Russia’s telecom watchdog may block Telegram messenger in RussiaBusiness & Economy June 23, 9:15
Russian warships fire Kalibr cruise missiles, destroy IS arms depots in SyriaMilitary & Defense June 23, 9:07
Kazakh foreign minister denies talks on sending troops to SyriaWorld June 23, 8:05
Russian fighters scrambled 14 times in past week to intercept foreign aircraft — ministryMilitary & Defense June 23, 6:17
EU summit participants show unity on anti-Russian sanctions — MerkelWorld June 23, 4:11
Moldovan parliament refuses to hold no confidence vote in Foreign Minister Andrei GalburWorld June 23, 2:03
Google.ru’s temporary ban should serve as reminder to others — lawmakerBusiness & Economy June 23, 1:59
Russian lawmaker slams EU’s decision to extend sanctions on Moscow as absurdRussian Politics & Diplomacy June 23, 0:32
IOC spokesperson confirms Bach’s words about possible sanctions on RussiaSport June 22, 23:27
MOSCOW, October 28. /TASS/. It cannot be ruled out that Western opponents of Moscow were behind the insufficient number of votes that Russia received at the election to the UN Human Rights Council (HRC), Leonid Slutsky, chairman of the Russian State Duma’s Committee on International Affairs, told TASS.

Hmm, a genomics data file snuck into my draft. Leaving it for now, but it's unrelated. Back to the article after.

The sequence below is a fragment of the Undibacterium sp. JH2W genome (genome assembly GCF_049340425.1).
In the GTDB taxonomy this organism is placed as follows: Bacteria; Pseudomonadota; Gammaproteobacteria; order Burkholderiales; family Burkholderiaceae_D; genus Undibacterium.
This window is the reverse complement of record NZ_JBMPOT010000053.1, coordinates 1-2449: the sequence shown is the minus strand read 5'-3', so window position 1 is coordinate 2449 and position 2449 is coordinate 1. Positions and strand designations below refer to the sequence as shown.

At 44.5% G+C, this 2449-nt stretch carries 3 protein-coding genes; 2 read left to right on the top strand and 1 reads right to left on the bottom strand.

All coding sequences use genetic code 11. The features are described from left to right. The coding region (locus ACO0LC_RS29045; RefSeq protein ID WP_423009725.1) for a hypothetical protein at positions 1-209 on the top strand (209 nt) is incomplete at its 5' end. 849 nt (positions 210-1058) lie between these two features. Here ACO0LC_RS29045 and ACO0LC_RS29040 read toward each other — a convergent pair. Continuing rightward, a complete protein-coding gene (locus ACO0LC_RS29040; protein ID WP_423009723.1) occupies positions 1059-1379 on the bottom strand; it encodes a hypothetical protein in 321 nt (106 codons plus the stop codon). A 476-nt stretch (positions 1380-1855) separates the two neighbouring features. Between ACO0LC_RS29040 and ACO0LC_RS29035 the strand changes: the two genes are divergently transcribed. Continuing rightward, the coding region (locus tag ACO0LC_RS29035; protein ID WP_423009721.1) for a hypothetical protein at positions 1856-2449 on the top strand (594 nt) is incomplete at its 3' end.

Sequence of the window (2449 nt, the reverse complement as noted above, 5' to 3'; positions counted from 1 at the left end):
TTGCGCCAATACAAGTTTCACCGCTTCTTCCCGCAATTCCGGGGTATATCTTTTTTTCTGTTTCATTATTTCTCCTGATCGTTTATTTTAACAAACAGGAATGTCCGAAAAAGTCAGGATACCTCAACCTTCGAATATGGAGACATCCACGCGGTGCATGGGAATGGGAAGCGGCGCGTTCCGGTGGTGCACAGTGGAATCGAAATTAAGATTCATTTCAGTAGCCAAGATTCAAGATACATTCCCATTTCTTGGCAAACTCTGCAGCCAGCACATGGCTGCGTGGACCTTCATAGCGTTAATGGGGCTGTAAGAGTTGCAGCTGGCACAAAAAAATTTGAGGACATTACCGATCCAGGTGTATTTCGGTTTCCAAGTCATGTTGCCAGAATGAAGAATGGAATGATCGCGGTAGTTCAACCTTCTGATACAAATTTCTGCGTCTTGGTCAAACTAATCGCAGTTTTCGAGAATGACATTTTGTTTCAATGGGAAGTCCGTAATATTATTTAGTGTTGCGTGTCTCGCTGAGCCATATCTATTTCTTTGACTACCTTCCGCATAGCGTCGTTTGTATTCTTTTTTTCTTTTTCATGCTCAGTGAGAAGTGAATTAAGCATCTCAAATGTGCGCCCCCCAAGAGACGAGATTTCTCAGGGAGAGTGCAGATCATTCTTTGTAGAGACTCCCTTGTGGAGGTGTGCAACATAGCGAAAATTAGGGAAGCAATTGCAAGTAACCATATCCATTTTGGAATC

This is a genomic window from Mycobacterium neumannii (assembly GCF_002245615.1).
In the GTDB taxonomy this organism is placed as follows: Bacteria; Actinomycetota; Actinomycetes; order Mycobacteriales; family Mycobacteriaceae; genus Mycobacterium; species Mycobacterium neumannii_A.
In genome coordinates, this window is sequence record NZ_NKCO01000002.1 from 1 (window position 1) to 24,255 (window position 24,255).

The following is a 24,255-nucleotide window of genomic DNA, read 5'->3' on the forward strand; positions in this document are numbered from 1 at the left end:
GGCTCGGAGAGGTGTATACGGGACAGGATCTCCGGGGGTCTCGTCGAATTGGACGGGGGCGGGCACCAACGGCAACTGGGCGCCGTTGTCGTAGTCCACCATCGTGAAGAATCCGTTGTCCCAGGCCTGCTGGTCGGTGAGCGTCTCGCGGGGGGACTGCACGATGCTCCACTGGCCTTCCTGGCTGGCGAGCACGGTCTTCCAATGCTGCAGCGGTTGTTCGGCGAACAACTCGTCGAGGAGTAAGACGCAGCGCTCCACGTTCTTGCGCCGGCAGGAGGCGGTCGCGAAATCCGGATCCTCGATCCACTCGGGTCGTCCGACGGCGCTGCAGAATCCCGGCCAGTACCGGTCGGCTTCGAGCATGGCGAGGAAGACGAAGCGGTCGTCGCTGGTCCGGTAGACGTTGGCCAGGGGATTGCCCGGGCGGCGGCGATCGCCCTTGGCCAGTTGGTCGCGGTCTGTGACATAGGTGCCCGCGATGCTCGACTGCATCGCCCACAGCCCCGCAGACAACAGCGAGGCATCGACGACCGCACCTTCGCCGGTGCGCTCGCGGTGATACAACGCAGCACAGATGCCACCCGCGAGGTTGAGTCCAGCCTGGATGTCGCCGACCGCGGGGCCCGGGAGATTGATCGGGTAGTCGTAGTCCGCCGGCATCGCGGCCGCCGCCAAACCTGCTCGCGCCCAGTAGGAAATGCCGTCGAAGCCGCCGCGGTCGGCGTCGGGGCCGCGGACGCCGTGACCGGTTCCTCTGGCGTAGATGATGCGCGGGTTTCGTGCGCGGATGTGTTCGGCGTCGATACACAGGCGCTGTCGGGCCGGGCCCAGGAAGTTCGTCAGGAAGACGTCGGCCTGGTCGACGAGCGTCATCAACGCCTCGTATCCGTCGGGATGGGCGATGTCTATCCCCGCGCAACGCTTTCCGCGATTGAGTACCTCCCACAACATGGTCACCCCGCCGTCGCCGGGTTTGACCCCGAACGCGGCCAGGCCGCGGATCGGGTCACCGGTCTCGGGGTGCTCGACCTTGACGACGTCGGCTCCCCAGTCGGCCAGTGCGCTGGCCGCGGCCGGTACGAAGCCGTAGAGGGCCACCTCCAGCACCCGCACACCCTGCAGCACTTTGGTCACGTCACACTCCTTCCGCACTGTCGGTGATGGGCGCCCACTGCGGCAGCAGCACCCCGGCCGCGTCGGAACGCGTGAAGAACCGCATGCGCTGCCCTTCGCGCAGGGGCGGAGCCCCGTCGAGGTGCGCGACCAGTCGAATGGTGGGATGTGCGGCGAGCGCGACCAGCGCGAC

"I do not rule out that special work was carried out among UN General Assembly delegates by our opponents on discrediting Russia, now in the sphere of human rights. Thus, the insufficient number of votes that Russia got was very likely provoked," Slutsky said.
It was earlier reported that Russia was not re-elected to UNHRC and will leave it after its mandate expires at the end of 2016. During the voting that took place at UN General Assembly on Friday, Russia’s candidacy was supported by 112 member countries, while its rivals in the East European group — Hungary and Croatia — earned 144 and 114 votes respectively.
Slutsky noted that Russia "is far from being the last country at the flank of fighting for human rights." "We will continue cooperation at other leading international platforms in this sphere, we are absolutely open," he added.
"Everything is fine with human rights in Russia. I say this as a head of one of the largest non-governmental organizations — the Russian Peace Foundation, which has the highest status of accreditation at the United Nations Economic and Social Council," the lawmaker noted.
At the same time, Slutsky thinks that Russia may return its place at UN HRC next year, but this will "require hard work." "In order to be re-elected to UN HRC next year, we have to work hard, especially considering the fact that we face counteraction even here. We will work not only at being re-elected but also at clearly demonstrating the situation with human rights in Russia, which is by far not the worst," he concluded.